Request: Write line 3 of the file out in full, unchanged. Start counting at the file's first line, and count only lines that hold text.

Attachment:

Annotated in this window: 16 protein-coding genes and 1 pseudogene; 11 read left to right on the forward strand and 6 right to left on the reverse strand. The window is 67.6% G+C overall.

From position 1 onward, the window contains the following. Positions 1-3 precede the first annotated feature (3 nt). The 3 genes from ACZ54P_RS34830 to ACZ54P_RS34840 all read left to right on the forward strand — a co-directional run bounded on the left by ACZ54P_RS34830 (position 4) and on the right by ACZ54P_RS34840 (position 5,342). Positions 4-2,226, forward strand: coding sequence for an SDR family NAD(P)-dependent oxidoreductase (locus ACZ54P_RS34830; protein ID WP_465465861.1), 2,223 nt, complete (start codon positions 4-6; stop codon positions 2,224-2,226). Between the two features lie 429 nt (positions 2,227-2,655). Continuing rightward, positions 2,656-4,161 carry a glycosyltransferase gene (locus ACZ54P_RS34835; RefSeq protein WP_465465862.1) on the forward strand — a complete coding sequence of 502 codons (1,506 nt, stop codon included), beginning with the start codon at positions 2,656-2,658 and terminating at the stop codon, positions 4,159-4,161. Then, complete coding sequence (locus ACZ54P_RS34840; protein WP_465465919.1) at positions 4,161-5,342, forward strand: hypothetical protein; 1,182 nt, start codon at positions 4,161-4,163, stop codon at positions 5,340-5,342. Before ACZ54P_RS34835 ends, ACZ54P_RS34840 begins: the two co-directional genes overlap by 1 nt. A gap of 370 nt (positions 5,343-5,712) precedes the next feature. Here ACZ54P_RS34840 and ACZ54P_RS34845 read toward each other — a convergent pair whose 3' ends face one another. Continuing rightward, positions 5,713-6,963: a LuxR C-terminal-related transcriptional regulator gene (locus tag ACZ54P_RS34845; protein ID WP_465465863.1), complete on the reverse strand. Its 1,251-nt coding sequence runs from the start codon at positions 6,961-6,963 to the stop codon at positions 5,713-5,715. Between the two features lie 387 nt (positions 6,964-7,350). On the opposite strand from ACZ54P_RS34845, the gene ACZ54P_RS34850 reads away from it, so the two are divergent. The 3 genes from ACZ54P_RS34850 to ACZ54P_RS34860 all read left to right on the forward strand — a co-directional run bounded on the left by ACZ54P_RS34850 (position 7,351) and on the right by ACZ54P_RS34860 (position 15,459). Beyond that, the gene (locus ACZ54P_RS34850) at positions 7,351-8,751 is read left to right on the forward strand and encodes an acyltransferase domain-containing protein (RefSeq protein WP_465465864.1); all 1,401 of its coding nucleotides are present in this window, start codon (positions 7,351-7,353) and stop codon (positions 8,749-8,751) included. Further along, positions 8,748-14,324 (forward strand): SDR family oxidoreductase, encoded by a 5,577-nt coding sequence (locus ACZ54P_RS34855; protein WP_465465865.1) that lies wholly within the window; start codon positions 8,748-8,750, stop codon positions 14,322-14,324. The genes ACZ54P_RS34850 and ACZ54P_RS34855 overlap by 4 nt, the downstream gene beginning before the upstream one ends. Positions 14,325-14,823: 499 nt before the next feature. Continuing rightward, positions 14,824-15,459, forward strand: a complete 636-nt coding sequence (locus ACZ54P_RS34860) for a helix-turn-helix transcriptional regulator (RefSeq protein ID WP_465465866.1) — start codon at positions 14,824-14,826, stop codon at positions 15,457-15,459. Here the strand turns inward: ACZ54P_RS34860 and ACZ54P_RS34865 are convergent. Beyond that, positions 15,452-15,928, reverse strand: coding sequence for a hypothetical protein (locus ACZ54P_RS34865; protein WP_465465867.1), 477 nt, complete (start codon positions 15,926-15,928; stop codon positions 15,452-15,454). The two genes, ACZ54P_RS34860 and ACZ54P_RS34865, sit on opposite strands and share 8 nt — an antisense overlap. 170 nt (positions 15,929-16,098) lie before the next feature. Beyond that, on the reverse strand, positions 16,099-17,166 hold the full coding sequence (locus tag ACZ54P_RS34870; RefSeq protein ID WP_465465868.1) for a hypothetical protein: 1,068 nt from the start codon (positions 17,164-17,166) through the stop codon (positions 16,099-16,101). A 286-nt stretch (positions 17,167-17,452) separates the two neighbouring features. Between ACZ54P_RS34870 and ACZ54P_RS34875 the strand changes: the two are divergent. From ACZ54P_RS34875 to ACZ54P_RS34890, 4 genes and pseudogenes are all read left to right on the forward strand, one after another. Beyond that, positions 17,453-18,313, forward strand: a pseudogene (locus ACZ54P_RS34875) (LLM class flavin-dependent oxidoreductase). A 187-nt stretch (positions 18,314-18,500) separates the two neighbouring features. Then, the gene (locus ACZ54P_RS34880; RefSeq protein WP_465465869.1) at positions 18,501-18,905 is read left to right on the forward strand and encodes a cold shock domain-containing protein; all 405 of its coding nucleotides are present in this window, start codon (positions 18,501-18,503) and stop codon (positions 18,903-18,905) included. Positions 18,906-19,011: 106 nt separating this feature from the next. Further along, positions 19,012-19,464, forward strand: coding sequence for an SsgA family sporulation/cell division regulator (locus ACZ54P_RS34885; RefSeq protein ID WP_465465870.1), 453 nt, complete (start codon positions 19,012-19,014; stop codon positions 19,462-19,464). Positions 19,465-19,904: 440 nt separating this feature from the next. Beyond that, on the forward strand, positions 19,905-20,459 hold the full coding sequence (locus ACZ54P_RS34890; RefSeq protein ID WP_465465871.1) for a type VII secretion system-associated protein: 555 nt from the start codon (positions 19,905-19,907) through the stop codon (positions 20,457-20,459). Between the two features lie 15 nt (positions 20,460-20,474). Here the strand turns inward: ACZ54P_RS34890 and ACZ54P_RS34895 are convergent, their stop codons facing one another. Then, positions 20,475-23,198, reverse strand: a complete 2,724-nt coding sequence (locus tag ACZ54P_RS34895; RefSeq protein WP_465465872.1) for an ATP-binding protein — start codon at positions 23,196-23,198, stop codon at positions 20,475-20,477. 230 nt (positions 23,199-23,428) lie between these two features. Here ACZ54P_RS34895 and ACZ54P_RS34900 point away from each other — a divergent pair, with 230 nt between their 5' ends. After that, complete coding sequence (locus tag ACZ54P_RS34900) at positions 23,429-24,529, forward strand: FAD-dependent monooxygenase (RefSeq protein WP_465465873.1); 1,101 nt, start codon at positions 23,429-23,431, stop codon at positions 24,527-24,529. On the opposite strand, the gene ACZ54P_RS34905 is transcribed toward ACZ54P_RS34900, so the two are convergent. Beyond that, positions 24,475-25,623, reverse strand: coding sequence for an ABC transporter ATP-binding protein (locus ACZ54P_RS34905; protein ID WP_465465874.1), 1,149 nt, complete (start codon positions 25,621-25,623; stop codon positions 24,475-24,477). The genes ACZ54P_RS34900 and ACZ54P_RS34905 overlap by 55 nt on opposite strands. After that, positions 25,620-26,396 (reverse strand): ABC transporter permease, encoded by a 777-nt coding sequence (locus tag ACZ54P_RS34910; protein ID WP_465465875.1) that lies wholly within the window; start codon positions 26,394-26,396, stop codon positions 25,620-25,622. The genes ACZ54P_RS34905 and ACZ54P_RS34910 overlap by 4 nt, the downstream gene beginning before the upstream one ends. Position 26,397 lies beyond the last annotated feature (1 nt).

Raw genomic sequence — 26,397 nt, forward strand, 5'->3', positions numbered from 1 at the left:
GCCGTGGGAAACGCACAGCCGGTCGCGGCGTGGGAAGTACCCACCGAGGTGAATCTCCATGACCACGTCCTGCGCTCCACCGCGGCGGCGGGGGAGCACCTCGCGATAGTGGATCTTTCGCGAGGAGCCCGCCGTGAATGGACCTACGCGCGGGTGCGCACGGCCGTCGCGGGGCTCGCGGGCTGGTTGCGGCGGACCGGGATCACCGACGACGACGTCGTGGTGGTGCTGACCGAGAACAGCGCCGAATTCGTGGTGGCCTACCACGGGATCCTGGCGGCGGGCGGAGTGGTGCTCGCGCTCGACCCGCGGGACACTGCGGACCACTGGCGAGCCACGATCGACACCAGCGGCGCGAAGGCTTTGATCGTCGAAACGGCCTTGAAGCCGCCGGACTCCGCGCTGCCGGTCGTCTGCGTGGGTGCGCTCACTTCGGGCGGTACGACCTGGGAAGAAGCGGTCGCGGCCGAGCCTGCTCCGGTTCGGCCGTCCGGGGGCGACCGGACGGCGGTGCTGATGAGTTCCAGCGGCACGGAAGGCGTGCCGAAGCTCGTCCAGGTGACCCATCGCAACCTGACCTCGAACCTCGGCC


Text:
Raw genomic sequence — 26,397 nt, forward strand, 5'->3', positions numbered from 1 at the left: